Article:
Raising NAD may help rejuvenate the skin

Skin aging is driven by a combination or external and internal factors. The former are sun exposure (UV), detergents, environental irritants, and the like while the latter are the mechanisms of aging occurring in all cells and tissues. The external factors are easier to neuralize (see our skin-protection section) but that only gets you so far. To further slow down or perhaps even partially reverse skin aging, one needs to inhibit the intrinsic mechanism of aging in the skin. As we discussed above, rasing NAD may help inihibit several mechanisms of aging at once and thus appears a highly promising approach to skin rejuvenation.

Unfortunately, as of the time of this writing, there is virtually no direct research data on the benefits of boosting NAD in the human skin, nor on the best way to do so.

We can speculate that the aforementioned oral treatment with nicotinamide riboside (NR) would likely raise NAD levels in skin cells just is it does so elsewhere in the body, potentially resulting in noticeable skin rejuvenation. However, attempting an oral treatment with NR may be premature until more research is available.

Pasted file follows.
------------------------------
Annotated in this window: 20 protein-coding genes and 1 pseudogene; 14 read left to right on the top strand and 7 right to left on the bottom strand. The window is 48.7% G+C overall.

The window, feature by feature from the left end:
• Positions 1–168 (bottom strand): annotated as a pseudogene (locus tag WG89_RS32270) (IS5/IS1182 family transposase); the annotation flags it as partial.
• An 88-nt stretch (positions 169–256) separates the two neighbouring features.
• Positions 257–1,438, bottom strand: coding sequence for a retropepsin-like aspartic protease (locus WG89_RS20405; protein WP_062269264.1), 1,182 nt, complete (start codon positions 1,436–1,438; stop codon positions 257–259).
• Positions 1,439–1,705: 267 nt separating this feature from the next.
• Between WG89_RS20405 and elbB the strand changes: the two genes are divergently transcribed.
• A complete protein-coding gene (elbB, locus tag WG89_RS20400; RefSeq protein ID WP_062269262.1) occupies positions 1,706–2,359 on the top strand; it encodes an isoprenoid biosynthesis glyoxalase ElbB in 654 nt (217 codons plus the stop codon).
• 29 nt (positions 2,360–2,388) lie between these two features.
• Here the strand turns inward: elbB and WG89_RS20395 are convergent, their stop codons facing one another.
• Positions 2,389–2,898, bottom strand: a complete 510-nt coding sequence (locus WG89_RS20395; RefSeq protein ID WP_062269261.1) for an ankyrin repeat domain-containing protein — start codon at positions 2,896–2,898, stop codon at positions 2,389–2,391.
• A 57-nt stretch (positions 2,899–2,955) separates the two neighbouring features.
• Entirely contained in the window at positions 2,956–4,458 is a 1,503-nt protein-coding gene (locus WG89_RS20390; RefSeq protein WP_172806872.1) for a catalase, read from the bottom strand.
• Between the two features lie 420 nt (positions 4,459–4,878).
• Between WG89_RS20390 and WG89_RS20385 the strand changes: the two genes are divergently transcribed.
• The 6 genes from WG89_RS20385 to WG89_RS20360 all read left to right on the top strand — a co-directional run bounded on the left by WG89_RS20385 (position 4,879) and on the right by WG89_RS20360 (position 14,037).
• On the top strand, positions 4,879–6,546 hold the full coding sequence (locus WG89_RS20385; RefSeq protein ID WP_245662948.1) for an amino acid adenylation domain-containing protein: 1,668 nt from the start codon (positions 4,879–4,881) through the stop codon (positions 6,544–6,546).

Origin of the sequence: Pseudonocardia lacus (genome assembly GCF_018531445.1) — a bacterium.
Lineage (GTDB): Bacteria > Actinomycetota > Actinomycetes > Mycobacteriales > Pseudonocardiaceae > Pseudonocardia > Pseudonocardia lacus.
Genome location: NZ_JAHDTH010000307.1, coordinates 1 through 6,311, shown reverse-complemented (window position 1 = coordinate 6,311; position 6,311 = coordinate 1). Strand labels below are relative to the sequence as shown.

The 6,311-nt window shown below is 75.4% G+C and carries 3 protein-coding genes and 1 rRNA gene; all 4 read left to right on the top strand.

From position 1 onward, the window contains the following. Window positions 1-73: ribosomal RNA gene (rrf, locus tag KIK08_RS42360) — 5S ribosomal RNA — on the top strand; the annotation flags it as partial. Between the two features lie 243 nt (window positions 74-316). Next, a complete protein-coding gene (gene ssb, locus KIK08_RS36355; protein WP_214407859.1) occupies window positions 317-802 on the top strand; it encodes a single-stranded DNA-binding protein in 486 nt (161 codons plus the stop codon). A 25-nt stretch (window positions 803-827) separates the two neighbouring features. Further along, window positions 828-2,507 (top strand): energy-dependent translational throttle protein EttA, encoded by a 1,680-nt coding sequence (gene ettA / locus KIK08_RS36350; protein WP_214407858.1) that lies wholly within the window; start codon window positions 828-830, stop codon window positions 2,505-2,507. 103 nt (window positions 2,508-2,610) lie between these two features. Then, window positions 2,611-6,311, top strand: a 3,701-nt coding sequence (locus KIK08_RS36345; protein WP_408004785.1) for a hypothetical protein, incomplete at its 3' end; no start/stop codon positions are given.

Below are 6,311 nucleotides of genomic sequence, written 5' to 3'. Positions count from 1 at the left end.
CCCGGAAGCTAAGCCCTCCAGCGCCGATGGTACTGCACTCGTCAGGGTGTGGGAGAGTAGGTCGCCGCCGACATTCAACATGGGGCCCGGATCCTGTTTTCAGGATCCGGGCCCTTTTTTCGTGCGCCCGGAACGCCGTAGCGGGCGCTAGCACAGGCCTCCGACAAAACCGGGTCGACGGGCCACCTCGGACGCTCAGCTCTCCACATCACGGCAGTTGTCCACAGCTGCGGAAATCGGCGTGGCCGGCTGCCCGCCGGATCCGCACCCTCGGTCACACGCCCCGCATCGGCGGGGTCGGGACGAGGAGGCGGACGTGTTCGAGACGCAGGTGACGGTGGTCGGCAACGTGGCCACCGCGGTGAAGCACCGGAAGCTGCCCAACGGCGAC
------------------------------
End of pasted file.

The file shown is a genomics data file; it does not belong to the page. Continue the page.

On the other hand, we know that niacinamide, a form of vitamin B3 that modestly raises cellular levels of NAD, has multiple skin benefits when used topically (see our niacinamide article). If the skin benefits of topical niacinamide are due to increased NAD levels, then topical NR is likely to be even more effective. Furthermore, topical NR is likely to raise NAD in the skin but not elsewhere in the body, minimizing the risk of systemic side effects if any. The downside is that optimal NR concentration and topical delivery vehicle (for the purpose of achieving youthful NAD levels in the skin) have not been established. Furthermore, no skin care products with NR are available as of the time of this writing. Therefore, if you nonetheless want to try topical NR, you will have to make it yourself. This is actually relatively straightforward (for details see DIY Anti-Aging Skin Care Infopack).